Skunk Spray Stinks! – Featuring Lollipop

Skunk Spray Stinks! – Featuring Lollipop


Hi guys! Welcome to Animal Wonders! I’m going
to start off with a question. What is your first reaction when you see this? If natural selection has done anything for
you, then you should have wanted to back away quickly, because you associated this image
with a horribly aversive stench. If you overcame your instincts and you reasoned out that she
cannot spray you through your computer: congratulations. You win. Skunks have an awesome reputation. These warning
colors are going to tell other animals: Stay away. Something bad will happen if you get
too close. Now, most of you have probably smelled a skunk smell before, and– but–
you know, most of you probably haven’t been actually sprayed by a skunk. That means someone
had to tell you that stench belonged to this animal right here. This little lovely is Lollipop and she’s a
striped skunk. There’s actually twelve different species in the Mephitidae family. This group of stinkers used to be classified
in the Mustelid family which includes otters and badgers and ferrets, but they have recently
been classified in their own family, Mephitidae. And there’s actually- there’s five common
ones, the striped skunk, the spotted skunk, the hooded skunk, the hog-nosed skunk, and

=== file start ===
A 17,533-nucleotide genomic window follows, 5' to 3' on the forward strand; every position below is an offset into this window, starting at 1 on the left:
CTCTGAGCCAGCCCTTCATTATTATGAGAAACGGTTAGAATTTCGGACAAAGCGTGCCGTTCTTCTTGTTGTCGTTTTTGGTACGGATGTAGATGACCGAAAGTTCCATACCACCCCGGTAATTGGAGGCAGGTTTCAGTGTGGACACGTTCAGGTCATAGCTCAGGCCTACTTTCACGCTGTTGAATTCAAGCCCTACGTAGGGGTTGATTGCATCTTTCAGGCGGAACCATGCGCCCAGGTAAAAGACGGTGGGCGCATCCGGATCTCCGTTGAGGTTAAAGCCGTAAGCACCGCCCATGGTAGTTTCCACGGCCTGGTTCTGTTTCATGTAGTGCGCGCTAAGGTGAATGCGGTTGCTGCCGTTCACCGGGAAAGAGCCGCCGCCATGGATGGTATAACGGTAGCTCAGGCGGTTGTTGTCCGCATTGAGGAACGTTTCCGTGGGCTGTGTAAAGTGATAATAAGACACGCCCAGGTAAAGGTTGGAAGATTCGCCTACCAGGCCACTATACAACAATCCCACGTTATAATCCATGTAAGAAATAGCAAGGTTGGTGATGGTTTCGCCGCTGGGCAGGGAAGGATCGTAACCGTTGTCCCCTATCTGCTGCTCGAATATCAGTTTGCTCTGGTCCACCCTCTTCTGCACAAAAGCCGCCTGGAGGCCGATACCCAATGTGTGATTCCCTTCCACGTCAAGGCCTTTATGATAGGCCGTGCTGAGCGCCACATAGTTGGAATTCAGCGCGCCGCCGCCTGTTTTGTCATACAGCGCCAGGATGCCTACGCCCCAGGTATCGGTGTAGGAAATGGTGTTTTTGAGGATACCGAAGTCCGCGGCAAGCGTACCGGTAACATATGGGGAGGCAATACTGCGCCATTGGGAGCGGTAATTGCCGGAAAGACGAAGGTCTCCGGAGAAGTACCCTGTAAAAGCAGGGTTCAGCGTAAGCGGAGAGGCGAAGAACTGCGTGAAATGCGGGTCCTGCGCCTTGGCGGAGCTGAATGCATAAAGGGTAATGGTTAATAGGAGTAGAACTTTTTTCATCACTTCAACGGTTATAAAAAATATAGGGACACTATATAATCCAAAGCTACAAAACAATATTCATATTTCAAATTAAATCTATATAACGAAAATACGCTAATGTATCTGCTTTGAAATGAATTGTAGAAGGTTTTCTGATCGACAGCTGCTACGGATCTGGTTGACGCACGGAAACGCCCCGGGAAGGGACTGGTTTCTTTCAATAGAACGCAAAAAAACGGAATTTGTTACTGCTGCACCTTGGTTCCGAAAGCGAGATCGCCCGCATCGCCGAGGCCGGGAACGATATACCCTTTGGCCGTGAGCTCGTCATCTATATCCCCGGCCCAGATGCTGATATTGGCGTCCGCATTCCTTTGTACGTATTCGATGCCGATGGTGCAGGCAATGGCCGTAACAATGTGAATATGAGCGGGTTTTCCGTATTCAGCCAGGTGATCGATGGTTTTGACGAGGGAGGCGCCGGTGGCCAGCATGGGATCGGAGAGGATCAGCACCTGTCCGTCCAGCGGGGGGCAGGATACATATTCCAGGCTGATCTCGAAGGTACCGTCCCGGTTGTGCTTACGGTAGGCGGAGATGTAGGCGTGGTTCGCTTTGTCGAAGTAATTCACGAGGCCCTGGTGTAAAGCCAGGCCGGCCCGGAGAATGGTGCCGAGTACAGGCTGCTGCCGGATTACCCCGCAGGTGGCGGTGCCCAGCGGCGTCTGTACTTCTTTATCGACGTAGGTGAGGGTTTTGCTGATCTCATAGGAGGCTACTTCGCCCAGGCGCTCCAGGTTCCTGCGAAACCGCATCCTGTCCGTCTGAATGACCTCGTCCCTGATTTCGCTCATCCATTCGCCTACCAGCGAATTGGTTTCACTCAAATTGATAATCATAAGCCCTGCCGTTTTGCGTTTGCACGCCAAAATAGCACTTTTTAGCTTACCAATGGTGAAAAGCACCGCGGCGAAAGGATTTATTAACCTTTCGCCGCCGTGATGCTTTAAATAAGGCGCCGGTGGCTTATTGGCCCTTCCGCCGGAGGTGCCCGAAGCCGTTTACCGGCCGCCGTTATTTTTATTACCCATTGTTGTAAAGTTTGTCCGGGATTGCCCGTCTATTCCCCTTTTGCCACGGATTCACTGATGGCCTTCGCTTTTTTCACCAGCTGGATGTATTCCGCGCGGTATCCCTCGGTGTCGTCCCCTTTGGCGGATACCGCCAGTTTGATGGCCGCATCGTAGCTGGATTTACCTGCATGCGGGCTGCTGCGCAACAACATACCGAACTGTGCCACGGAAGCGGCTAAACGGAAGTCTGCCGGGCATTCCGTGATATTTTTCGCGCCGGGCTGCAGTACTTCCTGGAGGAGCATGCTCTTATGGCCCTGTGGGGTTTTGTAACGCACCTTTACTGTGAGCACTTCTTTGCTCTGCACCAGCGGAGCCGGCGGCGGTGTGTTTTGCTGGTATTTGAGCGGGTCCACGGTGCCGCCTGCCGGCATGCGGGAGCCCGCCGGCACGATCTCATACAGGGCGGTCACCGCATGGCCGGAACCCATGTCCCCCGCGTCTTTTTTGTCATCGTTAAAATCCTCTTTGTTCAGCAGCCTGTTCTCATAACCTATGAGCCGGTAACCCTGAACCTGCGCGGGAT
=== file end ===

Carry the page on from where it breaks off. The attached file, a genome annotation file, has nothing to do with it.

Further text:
the stink badgers. All of them have a similar pattern: the black
with the white stripes or broken spots. They can come in different color morphs like grey
and cream or all white- albino – but most of them are black and white like this. And of course, they have that awesomely nasty
spray. Let’s talk about that. Skunks have amazing adaptation. Their anal
glands, which are located on either side of their anus, there, have evolved into a specialized
defense mechanism. When they’re threatened, they’re going to tense muscles around those
glands, which are going to send a fluid three meters out at their predator. The fluid contains a variety of low-molecular
weight thiols, which structurally are like an alcohol, but have sulfur instead of oxygen.
Humans and other animals have a very sensitive sense of smell towards the odor of low-mass
organosulfur compounds such as thiols, thioethers, thioacetate, and disulfides. Malodorous volatile
thiols are found in putrid food because they’re products of degrading protein. Often, thanks
to microbes feasting on amino acids cysteine and methionine. Now it’s crucial that humans are sensitive
to the smell of these compounds, so we’re not gonna be ingesting microbes and foods
that are gonna make us sick or they’re gonna be really hard for us to digest. So humans
can actually sense these compounds in concentrations of about ten parts per billion. That’s why
skunks have such a nefarious reputation. Alright, so I know that we all know that skunks
spray and I’m not surprised that most people stop at that thought when they think about
a skunk, you know, it’s a pretty potent thought, but I think that we should start exploring
some other interesting facts about their characteristics and their behaviors. I’d like to start by observing her physical
characteristics. We can clearly see her warning colors, but, if you look closer, you can see
that she has relatively small eyes. And she has really poor eyesight, which is okay because